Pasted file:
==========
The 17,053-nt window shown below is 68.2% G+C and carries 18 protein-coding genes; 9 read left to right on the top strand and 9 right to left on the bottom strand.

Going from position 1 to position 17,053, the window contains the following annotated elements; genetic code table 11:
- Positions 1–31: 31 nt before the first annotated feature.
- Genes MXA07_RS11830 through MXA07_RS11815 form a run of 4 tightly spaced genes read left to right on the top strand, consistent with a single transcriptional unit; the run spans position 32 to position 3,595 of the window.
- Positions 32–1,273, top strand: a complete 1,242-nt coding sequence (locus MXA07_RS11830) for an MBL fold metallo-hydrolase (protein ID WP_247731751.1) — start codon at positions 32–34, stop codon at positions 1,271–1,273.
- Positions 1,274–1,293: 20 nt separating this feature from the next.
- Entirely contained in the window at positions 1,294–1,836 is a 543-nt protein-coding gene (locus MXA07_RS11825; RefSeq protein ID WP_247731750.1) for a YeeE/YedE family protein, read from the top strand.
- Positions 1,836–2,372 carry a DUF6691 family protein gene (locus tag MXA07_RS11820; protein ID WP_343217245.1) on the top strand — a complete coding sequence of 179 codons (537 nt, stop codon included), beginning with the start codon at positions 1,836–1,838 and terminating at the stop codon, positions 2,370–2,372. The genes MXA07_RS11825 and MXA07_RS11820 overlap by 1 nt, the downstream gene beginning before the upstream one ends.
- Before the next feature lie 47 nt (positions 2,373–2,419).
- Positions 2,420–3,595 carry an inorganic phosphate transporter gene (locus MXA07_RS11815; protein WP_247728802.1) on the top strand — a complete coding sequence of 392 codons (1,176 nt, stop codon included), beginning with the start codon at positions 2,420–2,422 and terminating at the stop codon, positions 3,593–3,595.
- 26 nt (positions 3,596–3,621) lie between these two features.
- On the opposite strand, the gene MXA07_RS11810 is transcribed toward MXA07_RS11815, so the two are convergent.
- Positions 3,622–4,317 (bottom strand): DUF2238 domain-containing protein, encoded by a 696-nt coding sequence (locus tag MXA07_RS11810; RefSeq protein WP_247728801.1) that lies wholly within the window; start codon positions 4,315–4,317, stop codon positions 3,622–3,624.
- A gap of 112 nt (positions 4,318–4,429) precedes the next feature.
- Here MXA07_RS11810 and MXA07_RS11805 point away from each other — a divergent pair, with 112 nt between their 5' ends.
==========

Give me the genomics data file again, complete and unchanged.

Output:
The 17,053-nt window shown below is 68.2% G+C and carries 18 protein-coding genes; 9 read left to right on the top strand and 9 right to left on the bottom strand.

Going from position 1 to position 17,053, the window contains the following annotated elements; genetic code table 11:
- Positions 1–31: 31 nt before the first annotated feature.
- Genes MXA07_RS11830 through MXA07_RS11815 form a run of 4 tightly spaced genes read left to right on the top strand, consistent with a single transcriptional unit; the run spans position 32 to position 3,595 of the window.
- Positions 32–1,273, top strand: a complete 1,242-nt coding sequence (locus MXA07_RS11830) for an MBL fold metallo-hydrolase (protein ID WP_247731751.1) — start codon at positions 32–34, stop codon at positions 1,271–1,273.
- Positions 1,274–1,293: 20 nt separating this feature from the next.
- Entirely contained in the window at positions 1,294–1,836 is a 543-nt protein-coding gene (locus MXA07_RS11825; RefSeq protein ID WP_247731750.1) for a YeeE/YedE family protein, read from the top strand.
- Positions 1,836–2,372 carry a DUF6691 family protein gene (locus tag MXA07_RS11820; protein ID WP_343217245.1) on the top strand — a complete coding sequence of 179 codons (537 nt, stop codon included), beginning with the start codon at positions 1,836–1,838 and terminating at the stop codon, positions 2,370–2,372. The genes MXA07_RS11825 and MXA07_RS11820 overlap by 1 nt, the downstream gene beginning before the upstream one ends.
- Before the next feature lie 47 nt (positions 2,373–2,419).
- Positions 2,420–3,595 carry an inorganic phosphate transporter gene (locus MXA07_RS11815; protein WP_247728802.1) on the top strand — a complete coding sequence of 392 codons (1,176 nt, stop codon included), beginning with the start codon at positions 2,420–2,422 and terminating at the stop codon, positions 3,593–3,595.
- 26 nt (positions 3,596–3,621) lie between these two features.
- On the opposite strand, the gene MXA07_RS11810 is transcribed toward MXA07_RS11815, so the two are convergent.
- Positions 3,622–4,317 (bottom strand): DUF2238 domain-containing protein, encoded by a 696-nt coding sequence (locus tag MXA07_RS11810; RefSeq protein WP_247728801.1) that lies wholly within the window; start codon positions 4,315–4,317, stop codon positions 3,622–3,624.
- A gap of 112 nt (positions 4,318–4,429) precedes the next feature.
- Here MXA07_RS11810 and MXA07_RS11805 point away from each other — a divergent pair, with 112 nt between their 5' ends.